Matthew Toffolo: What motivated you to make this film?

H. Yagmur Kartal: Actually, it was an environmental film festival in Istanbul that encouraged me to make this film. But we did not want to say “protect the environment” with an ordinary narrative language. I guess, what I longed for when writing the script was the science fiction movies I enjoyed watching. I like to try different methods and it has always been more enjoyable to tell stories that are far from reality of today. I guess that was the feeling that inspired me.

2.From the idea to the finished product, how long did it take for you to make this short?

It lasted about 3 months. Filming took one day. I could not specified what I want to tell in the script during three weeks. In the last week, I got the main idea of my script during I was going to home by subway. After we worked on the idea in a few days, filmed it. Post production process took much longer, It may have lasted more then two months.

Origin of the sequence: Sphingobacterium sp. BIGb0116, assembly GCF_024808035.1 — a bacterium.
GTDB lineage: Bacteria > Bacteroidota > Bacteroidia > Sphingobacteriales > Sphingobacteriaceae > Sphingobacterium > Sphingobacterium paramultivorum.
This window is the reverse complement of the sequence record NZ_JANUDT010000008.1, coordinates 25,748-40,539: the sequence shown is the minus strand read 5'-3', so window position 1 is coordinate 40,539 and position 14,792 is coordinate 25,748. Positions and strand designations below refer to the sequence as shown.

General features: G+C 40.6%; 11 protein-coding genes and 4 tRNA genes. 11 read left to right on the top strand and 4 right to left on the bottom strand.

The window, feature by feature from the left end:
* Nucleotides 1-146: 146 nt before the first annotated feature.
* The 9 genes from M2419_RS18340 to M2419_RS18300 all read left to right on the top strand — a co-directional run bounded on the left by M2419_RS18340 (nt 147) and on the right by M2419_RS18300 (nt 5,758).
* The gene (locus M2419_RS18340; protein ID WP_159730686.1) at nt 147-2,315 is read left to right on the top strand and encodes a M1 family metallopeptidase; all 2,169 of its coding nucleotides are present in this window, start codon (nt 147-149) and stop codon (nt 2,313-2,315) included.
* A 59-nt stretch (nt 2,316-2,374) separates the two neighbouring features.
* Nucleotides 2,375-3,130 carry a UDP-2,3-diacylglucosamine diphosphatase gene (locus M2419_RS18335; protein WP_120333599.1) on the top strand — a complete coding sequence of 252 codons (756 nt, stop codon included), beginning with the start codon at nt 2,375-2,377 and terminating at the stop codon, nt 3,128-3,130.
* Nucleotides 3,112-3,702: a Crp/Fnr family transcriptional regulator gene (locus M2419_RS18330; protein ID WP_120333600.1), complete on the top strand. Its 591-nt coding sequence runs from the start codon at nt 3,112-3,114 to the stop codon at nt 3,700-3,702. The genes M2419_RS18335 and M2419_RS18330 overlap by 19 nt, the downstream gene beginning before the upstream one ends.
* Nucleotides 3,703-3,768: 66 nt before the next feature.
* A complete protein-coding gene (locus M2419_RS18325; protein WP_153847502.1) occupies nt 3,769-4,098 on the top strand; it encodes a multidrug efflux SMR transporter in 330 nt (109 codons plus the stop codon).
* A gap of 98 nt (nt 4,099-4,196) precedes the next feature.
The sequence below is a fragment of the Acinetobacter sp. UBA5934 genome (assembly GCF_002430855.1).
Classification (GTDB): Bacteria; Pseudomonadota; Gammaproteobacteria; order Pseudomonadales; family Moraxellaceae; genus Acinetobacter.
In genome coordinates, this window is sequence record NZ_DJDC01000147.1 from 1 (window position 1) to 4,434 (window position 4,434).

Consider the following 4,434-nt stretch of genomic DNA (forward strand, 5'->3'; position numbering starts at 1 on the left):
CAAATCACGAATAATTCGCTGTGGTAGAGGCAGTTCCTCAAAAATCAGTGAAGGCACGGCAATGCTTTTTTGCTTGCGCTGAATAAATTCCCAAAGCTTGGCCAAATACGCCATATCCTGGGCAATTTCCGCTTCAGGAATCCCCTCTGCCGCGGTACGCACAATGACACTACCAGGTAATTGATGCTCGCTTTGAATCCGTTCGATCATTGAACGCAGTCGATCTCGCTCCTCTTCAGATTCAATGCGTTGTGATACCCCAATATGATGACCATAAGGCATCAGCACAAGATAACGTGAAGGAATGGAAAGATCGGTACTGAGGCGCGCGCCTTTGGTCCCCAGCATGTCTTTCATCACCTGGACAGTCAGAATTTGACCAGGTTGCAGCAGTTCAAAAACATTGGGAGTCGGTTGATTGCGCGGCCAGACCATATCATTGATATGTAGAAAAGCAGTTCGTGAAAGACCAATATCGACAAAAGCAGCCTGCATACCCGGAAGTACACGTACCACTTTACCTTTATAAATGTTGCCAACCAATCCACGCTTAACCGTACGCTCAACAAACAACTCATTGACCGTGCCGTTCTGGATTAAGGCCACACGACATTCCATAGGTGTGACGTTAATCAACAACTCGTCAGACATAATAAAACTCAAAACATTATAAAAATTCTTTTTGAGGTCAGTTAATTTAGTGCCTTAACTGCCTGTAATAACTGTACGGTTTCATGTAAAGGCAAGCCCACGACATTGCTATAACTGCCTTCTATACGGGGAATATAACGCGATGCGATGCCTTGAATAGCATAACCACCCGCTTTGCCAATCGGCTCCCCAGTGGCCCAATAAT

3.How would you describe your short film in two words!?

To be suffocated and blindness…

4. What was the biggest obstacle you faced in completing this film?

Finding a place. Because place and art are the universe of film, Its house and place of birth.

I think I was seriously losing hope for a while. Most people think that camera, actor / actress, light, etc. are the most decisive things for cinema.. These are their priorities. What I care most about is place, concept, accessories. An accessory make you fell the thing that the character can tell you with ten sentences in two seconds. For example, a dusty gas mask in the first sequence of “SOLUK” and a dusty souvenir photo taken in the woods. We do not need to see the outside. Obviously, what we call nature is gone. Obviously something has happened and the gas mask is settled in the houses …